Practical applications of electrolysis include the extraction of metals
(e.g., sodium), the manufacture of compounds (e.g., sodium hydroxide),
and both the electroplating and purification of metals (e.g., copper).
These applications make use, indirectly, of two laws of electrolysis determined by Michael Faraday (1791 - 1867). His First Law states 'that the mass of a substance produced at an electrode during electrolysis is proportional to the quantity of electricity passed'. And his Second Law states 'that the quantity of electricity required to produce one mole of a substance from its ions is proportional to the charge on those ions'. Together, these two laws are summarized by two nifty equations, Q = I × t and Q = n × z × F where: Q, measured in coulombs (C), is the quantity of electricity; I, measured in amps (A), is the current; t, measured in seconds (s), is the time; n is the number of moles of substance produced at the electrode; z is the charge on the ion; and, F is a constant, with a value of 96500 C mol-¹.
This diagram shows a circuit, which includes three electrolytic cells connected in series, through which a current of 0.75 A was passed for 45 minutes; so, the quantity of electricity (Q) which passed through this circuit was: Q = I × t = 0.75 × 45 × 60 = 2025 C. And the results of this experiment are summarized in the Table below; its careful study should prove rewarding.
[Note that each anode in this experiment is an 'active' electrode; so,
overall, there is a net transfer of metal atoms from anode to cathode.]
An(ode) ... There once was a damsel called Goldilocks, whose hobby was 
counting odd sox.  She sat in her box, and said pox on you fox, because
she always got flummoxed by red and by ox.  So along came three bears, 
who rushed up the stairs, to sort out this mess for a lass in distress.
And out of the blue came some bees, if you please, to see if they could
help her too.  There's no need to fuss, if you want the A plus, because
an ode is so easy to suss.  Simply feign you're in Spain, we know it's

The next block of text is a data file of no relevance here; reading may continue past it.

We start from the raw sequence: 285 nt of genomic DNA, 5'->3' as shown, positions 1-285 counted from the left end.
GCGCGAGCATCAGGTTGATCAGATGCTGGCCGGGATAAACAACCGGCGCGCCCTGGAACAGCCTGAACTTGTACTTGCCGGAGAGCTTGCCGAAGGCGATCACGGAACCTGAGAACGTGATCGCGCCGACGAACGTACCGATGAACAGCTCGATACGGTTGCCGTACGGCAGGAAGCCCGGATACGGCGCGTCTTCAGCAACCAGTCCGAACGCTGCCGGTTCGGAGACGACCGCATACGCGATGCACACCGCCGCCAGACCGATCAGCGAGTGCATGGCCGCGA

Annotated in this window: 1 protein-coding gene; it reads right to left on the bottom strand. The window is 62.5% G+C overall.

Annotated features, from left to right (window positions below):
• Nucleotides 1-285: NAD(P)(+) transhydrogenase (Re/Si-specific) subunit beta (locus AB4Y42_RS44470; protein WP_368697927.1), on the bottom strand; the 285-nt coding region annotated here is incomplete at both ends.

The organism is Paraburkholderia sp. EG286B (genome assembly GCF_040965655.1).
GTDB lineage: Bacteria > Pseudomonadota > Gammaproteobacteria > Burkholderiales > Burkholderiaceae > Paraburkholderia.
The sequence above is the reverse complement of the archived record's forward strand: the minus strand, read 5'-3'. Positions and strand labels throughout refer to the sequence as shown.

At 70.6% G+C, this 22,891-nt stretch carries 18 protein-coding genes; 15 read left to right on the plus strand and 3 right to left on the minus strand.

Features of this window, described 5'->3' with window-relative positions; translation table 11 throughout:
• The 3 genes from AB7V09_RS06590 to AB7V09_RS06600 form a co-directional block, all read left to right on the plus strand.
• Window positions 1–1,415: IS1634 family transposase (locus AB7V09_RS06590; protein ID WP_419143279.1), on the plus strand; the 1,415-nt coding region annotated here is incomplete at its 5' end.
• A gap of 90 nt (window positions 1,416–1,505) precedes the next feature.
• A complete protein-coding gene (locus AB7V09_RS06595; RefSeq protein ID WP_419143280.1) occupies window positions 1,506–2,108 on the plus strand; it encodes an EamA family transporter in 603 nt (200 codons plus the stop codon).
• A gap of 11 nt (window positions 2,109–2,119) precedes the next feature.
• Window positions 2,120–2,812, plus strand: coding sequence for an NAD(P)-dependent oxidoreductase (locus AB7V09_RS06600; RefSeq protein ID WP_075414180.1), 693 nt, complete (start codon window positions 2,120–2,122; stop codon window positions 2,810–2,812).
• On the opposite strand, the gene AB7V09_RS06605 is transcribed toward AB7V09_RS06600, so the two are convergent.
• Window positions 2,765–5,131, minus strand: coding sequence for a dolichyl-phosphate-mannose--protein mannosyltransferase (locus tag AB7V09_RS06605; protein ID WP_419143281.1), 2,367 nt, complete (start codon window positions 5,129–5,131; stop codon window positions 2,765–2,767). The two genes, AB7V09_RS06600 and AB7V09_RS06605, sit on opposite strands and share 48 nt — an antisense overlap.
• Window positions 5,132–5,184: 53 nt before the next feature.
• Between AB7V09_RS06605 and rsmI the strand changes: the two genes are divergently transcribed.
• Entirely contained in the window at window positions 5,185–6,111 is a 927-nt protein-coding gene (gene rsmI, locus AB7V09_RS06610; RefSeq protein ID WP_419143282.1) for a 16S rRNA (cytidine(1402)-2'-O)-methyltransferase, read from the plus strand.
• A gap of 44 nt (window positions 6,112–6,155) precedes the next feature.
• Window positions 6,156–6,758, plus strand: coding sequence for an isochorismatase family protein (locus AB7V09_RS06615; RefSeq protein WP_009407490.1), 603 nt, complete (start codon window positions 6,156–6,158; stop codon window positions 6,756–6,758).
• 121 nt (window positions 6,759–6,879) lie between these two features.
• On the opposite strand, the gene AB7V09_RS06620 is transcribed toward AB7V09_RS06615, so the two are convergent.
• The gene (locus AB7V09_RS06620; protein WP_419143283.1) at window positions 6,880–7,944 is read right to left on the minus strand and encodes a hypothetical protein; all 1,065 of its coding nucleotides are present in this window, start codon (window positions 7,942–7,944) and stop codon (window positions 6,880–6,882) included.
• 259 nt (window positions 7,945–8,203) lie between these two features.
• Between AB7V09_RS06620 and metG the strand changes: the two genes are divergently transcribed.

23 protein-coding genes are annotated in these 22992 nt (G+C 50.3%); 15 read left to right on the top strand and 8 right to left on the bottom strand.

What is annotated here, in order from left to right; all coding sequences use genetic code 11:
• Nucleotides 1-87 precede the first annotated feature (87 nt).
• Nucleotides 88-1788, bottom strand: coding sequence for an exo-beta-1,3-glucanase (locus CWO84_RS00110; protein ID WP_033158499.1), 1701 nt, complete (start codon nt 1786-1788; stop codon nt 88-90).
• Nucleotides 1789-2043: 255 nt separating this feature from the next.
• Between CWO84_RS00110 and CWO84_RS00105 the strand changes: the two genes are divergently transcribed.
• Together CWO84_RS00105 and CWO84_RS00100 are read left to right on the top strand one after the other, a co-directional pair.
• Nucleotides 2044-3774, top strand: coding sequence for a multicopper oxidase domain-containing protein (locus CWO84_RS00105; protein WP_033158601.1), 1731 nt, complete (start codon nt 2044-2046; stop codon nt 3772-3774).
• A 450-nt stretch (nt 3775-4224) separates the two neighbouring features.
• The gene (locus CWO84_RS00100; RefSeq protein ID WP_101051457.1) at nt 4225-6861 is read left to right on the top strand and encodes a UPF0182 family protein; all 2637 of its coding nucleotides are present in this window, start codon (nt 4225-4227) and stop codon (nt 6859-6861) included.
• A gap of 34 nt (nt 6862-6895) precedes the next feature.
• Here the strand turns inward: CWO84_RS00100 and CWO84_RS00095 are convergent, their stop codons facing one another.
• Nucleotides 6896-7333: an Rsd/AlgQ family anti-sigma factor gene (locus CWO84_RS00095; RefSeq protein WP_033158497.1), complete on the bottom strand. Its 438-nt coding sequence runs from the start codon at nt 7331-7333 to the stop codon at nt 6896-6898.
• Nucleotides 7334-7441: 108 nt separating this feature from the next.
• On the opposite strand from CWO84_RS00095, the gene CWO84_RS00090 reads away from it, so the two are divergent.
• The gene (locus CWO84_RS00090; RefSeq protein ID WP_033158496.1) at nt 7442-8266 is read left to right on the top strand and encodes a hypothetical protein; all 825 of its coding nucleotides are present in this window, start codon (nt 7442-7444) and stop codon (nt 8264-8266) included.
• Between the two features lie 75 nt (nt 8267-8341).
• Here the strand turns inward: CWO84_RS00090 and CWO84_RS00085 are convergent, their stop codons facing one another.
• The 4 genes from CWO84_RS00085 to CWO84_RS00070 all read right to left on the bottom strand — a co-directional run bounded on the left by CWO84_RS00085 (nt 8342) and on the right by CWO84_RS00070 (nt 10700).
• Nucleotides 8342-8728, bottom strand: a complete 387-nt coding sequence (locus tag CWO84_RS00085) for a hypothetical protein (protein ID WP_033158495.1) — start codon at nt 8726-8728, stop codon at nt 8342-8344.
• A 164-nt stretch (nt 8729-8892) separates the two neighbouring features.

insane, and sing in the rain ... Olé!  Honey!

1.  The subject of the equation     Q = n × z × F     is the quantity 
of electricity (Q). Rearrange this equation so that its subject is the
number of moles (n) of substance produced. ____________________________
The subject of the equation     Q = I × t     is also Q. Rearrange this
equation so that its subject is the current (I). ______________________
2.  Sea water is a rich source of magnesium ions (their concentration
is about 1.33 g dm-³), and magnesium chloride is obtained from this
resource by concentration followed by fractional crystallization. One
method of extracting magnesium metal is by the electrolysis of molten
magnesium chloride at about 750°C; i.e.,
A typical electrolytic cell used in industry operates at a current (I)
of 200 kA. Determine the mass (m) of magnesium metal that would be 
obtained in 12 hours - as follows. 
Calculate the quantity of electricity used in 12 hours. _______________
Calculate the number of moles of magnesium produced at the cathode. ___
And finally, calculate the mass of magnesium obtained. ________________
State the number of moles of dichlorine that would be evolved at the 
anode during the same 12 hour period. _________________________________
3.  Shown below are electron-structure diagrams for atomic chlorine and
molecular chlorine (or dichlorine).
State briefly why a chlorine atom is considered to be a free-radical.
4.  In an experiment executed at room temperature and pressure, using
a cell equipped with carbon-graphite electrodes and gas burettes, an 
aqueous solution of hydrochloric acid was electrolyzed; i.e.,
A current (I) of 0.75 A was passed through this electrolytic cell for a
period of time; 25.2 cm³ of dihydrogen was collected over the cathode 
and 23.7 cm³ of dichlorine was collected over the anode. Recalling that 
the volume of one mole of any gas at r.t.p. is 24000 cm³, determine the
time (t) taken to obtain this volume of dihydrogen - as follows.
Calculate the number of moles of molecular hydrogen evolved at the
cathode. ______________________________________________________________
State the number of moles of atomic hydrogen, H(g), produced at the 
cathode _______________________________________________________________
Calculate the quantity of electricity required to evolve this number of
moles of hydrogen atoms. ______________________________________________
And finally, calculate the time taken for this quantity of electricity
to be used. ___________________________________________________________
Suggest one reason why the volume of gaseous dichlorine collected was
significantly less than that of dihydrogen. ___________________________
Dr. R. Peters Next Contents' List